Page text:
Last Updated Feb 22, 2017 8:04 PM EST
Dungeons & Dragons isn’t just for the social misfits of “Stranger Things” anymore, as the success of “Critical Role” has demonstrated.
The weekly livestreamed series features renowned voice actors -- Matthew Mercer, Marisha Ray, Taliesin Jaffe, Travis Willingham, Sam Riegel, Laura Bailey, and Liam O’Brien, plus “Blindspot” star Ashley Johnson -- getting together to play hours of Dungeons & Dragons. Each episode is streamed exclusively on Twitch and then archived on Geek and Sundry’s YouTube channel.
“Critical Role” has attracted the attention of plenty of celebrity roleplaying enthusiasts -- like Vin Diesel, Geek and Sundry boss Felicia Day and Wil Wheaton -- and a loyal audience, Mercer and Johnson told CBS News.
Did you know what kind of time commitment a weekly game for the show would be when you signed up?
Matthew Mercer: We expected it and -- to be perfectly honest -- we were kind of excited about it to a certain extent. When we first started this, we weren’t even sure it was going to go anywhere. We were like, “Oh, we’ll give it six weeks and see if it has an audience that has any interest in keeping it around.” Before we did the stream, trying to schedule to play a game would take anywhere from six weeks to two months. So having a weekly game was kind of a cool little benefit of doing this form of streaming. It is a time commitment, but at the same time it’s something we all look forward to each week.
Ashley Johnson: Yes, agreed. That was a huge thing -- just thinking about if people were going to watch it, for one -- but also the added benefit of like, “Oh wow, we get to play together now every week,” and now we almost have to because it’s a job -- and it becomes so much more than that. It sort of consumes all parts of my life in a weird way. Totally fine with that, totally fine with that.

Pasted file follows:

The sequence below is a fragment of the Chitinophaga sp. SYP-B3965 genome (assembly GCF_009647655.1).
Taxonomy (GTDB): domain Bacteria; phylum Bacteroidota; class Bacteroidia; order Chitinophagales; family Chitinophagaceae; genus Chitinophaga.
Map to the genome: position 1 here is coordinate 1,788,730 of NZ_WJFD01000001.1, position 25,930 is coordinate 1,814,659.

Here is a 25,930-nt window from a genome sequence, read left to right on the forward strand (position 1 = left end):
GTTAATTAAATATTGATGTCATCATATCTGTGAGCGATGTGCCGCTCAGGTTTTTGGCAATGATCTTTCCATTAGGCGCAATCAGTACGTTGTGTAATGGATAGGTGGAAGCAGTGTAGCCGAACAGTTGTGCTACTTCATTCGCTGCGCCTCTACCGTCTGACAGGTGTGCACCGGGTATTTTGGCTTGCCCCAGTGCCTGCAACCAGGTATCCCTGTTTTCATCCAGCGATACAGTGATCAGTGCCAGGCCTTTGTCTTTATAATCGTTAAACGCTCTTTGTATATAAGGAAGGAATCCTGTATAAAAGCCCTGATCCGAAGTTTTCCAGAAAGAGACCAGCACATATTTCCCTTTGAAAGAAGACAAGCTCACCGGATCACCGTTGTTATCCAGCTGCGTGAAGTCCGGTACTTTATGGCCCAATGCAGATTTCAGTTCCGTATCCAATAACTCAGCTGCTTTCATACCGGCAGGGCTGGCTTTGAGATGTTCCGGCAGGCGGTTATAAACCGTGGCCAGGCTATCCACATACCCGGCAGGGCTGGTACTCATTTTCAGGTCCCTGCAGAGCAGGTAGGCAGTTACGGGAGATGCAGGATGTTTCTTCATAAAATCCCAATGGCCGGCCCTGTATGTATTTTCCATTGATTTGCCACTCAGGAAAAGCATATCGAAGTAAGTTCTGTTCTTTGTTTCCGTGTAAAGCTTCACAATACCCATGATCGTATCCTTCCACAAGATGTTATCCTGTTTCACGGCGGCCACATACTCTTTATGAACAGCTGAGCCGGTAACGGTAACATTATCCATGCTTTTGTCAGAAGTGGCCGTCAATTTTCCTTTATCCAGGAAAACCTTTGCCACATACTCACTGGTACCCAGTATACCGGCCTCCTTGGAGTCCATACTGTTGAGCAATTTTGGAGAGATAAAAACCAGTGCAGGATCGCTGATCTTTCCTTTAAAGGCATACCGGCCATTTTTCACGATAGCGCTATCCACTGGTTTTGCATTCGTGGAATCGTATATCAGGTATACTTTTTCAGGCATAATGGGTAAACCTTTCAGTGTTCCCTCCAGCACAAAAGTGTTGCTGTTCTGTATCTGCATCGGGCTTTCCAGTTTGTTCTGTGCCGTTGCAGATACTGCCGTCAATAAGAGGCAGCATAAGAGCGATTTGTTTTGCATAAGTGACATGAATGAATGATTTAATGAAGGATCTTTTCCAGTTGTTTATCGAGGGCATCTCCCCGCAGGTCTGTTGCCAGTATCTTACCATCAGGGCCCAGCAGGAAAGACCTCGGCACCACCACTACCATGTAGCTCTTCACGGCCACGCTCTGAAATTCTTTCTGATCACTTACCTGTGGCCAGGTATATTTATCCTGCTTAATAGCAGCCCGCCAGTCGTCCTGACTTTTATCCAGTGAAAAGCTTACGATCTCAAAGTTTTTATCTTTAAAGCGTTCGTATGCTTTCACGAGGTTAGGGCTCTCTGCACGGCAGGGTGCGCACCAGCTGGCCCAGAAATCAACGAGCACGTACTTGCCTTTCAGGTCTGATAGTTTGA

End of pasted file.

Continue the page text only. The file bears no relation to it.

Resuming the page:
What did you think of the response as far as viewership and interaction with the fans?
AJ: I think we all started very skeptical in a way where we knew we were having such an amazing time playing it but we just didn’t know if that was going to translate. It was scary to begin with, but if nobody watches it, nobody watches it and we’ll go back to Travis and Laura’s living room and we’ll continue to play just with us. And then I think as it went on and consistently we were playing every week, the fanbase started to grow and more people started watching and I think we were all a little bit blown away. It’s one of the coolest and most loyal fanbases I’ve ever been a part of.
How do you go about securing your guests, like Vin Diesel? Do you have any coming up that you’ve already secured?
MM: We don’t want to have guests too often because we don’t want it to be a “guest a week” scenario. The focus is on the main players and their characters and their story. So we’ll bring guests in occasionally. As far as that, it’s a combination of us either reaching out to friends who have expressed interest in genuinely playing. You don’t want to bring in people because they’re popular or they have a big following. We want to bring in people who genuinely want to play D&D with us, you know? We have a few guests lined up for the new year. I will say that one of the guests has never played before is excited -- Jon Heder of “Napoleon Dynamite” fame.
He’s never played before?
MM: Never played before. Him and his wife have always wanted to, but they’ve watched things and they have friends who play. People who haven’t played before, once they understand how it works, especially people with a performing background, it’s a really easy transition. It’s a wonderful little spark to see in someone’s eyes when all of a sudden that childlike interest in storytelling emerges again.
In a more general sense, what’s it like when you’re talking to someone and you find out they’re into D&D? It’s not something people go around announcing in everyday life.
AJ: Most of the time people will ask me about D&D before I’ve even talked about it, which I think is really interesting. Word gets around.
MM: Dungeons and Dragons has evolved over the years and so has the community that played the game. It had a lot of lingering stigma from the anti-D&D movement of the ’70s and ’80s -- this kind of idea that Dungeons and Dragons is only played by the lowest of the low basement dwellers -- that has kept people from being comfortable talking about it. But I’ve noticed in recent years, so many people you wouldn’t expect are coming out of the woodwork to talk about it. And as soon as that ice is broken, then it turns into the nerdiest conversation -- you’re telling each other about your characters or your old campaign and this really cool boss fight that happened where you saved your two allies -- and it’s just this little wonderful permission that’s now being given in the social space to nerd out about it.